This sign in Hobo features a custom Easter egg umlaut. In German spelling, Ö/ö is equivalent to Oe/oe. The umlaut dots emerged from a small superscript e, which in kurrent handwriting looks like two parallel verticals. While umlauts with a superscript e and later two strokes or two dots were common for lowercase letters, it took much longer for capitals. Here, the e remained a separate letter – following the A, O, or U – for a long time. With the help of Google’s Ngram Viewer,Ralf Herrmann showed that the change happened around 1902, when spelling was standardized.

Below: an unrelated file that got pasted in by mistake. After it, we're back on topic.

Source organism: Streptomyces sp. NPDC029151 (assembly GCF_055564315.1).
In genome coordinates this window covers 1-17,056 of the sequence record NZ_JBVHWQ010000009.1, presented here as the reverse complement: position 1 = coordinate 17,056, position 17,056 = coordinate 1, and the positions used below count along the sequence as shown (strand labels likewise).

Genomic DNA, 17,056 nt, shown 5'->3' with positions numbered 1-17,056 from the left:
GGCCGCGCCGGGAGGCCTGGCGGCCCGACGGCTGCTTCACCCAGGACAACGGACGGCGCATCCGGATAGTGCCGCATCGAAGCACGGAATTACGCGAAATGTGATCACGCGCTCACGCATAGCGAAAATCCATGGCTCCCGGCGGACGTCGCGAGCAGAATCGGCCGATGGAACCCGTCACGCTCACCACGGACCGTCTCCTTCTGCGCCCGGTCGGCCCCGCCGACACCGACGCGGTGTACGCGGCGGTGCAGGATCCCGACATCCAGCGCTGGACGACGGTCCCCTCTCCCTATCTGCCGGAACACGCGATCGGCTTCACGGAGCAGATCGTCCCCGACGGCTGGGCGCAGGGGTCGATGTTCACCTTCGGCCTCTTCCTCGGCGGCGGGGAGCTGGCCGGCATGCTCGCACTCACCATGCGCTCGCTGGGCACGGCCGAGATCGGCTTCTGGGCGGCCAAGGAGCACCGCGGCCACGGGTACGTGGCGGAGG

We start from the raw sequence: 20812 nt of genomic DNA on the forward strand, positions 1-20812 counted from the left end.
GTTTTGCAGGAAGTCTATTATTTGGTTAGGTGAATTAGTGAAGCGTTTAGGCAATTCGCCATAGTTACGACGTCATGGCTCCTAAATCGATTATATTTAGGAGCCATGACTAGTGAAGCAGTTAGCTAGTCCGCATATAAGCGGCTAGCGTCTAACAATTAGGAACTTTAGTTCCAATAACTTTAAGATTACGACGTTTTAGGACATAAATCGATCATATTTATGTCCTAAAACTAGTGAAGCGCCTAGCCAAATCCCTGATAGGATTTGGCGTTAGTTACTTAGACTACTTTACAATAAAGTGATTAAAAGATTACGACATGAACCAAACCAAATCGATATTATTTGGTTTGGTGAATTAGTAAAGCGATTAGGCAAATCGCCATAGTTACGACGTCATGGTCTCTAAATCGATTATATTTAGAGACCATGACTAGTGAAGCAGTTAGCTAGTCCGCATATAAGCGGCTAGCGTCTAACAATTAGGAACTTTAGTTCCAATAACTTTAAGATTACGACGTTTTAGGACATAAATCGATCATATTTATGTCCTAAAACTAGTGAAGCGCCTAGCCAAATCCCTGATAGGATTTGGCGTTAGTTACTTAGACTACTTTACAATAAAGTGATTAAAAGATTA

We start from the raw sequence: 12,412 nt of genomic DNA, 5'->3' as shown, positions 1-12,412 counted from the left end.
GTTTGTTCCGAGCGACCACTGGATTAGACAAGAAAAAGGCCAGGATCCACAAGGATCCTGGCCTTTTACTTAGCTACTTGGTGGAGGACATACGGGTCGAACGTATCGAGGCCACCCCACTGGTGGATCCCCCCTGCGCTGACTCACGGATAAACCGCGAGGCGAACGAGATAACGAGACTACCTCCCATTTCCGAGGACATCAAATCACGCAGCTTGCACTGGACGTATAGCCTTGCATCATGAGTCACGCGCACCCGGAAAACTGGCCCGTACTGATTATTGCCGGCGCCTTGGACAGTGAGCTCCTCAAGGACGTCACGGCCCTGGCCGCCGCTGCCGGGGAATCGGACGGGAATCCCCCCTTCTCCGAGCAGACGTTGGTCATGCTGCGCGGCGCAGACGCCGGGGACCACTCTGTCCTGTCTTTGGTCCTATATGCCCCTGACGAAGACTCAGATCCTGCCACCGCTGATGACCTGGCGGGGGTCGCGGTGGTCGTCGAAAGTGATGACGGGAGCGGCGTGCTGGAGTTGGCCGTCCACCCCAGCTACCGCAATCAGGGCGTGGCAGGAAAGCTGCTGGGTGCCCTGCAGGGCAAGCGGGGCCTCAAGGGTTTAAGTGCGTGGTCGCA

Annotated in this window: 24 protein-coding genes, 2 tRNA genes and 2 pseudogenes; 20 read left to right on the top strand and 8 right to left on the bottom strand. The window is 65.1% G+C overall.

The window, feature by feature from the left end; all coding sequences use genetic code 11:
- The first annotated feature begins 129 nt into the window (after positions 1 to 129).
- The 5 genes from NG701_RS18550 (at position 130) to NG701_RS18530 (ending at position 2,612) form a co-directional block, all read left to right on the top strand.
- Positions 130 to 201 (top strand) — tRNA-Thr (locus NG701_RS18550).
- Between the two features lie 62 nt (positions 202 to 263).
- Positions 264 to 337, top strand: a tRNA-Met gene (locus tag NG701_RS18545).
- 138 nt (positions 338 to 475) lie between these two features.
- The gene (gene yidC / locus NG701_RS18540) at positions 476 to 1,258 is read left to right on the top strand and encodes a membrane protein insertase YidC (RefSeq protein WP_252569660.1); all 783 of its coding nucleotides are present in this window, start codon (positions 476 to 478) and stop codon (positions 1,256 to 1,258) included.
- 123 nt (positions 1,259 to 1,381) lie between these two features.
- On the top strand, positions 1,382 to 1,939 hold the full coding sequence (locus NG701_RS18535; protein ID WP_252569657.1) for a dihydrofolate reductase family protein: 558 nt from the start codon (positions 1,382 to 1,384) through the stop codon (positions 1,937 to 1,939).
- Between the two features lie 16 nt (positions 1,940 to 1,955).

In some place names like Uelzen, the old habit of not putting profane dots on majestic capitals was preserved. In German-speaking Switzerland, it’s still the official rule, see Oerlikon. In the case of Oevelgönne/Övelgönne, the correct spelling is disputed. Maybe the unknown sign maker went for the fancy solution of an e nested inside the O’s counter to avoid the issue.